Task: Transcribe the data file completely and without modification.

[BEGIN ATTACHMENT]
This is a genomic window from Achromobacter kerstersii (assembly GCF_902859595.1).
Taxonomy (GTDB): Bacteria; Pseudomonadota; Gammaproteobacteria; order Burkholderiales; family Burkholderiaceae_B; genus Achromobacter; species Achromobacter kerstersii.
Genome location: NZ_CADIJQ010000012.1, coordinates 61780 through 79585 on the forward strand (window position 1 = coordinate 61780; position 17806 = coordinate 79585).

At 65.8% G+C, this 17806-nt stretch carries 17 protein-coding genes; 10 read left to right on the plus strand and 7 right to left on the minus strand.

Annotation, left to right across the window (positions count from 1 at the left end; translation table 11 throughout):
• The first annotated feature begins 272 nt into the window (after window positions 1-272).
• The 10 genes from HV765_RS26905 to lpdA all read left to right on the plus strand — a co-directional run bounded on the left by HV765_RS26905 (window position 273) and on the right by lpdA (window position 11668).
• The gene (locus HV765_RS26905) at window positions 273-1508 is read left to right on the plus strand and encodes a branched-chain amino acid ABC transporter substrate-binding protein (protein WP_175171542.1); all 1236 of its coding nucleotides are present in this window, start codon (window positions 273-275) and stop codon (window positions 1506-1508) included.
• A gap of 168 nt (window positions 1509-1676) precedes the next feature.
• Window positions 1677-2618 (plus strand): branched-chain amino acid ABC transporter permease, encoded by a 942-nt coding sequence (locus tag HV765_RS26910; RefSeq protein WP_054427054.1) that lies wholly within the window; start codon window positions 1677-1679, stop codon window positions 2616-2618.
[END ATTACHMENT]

This is a genomic window from Achromobacter kerstersii (assembly GCF_902859595.1).
Taxonomy (GTDB): Bacteria; Pseudomonadota; Gammaproteobacteria; order Burkholderiales; family Burkholderiaceae_B; genus Achromobacter; species Achromobacter kerstersii.
Genome location: NZ_CADIJQ010000012.1, coordinates 61780 through 79585 on the forward strand (window position 1 = coordinate 61780; position 17806 = coordinate 79585).

At 65.8% G+C, this 17806-nt stretch carries 17 protein-coding genes; 10 read left to right on the plus strand and 7 right to left on the minus strand.

Annotation, left to right across the window (positions count from 1 at the left end; translation table 11 throughout):
• The first annotated feature begins 272 nt into the window (after window positions 1-272).
• The 10 genes from HV765_RS26905 to lpdA all read left to right on the plus strand — a co-directional run bounded on the left by HV765_RS26905 (window position 273) and on the right by lpdA (window position 11668).
• The gene (locus HV765_RS26905) at window positions 273-1508 is read left to right on the plus strand and encodes a branched-chain amino acid ABC transporter substrate-binding protein (protein WP_175171542.1); all 1236 of its coding nucleotides are present in this window, start codon (window positions 273-275) and stop codon (window positions 1506-1508) included.
• A gap of 168 nt (window positions 1509-1676) precedes the next feature.
• Window positions 1677-2618 (plus strand): branched-chain amino acid ABC transporter permease, encoded by a 942-nt coding sequence (locus tag HV765_RS26910; RefSeq protein WP_054427054.1) that lies wholly within the window; start codon window positions 1677-1679, stop codon window positions 2616-2618.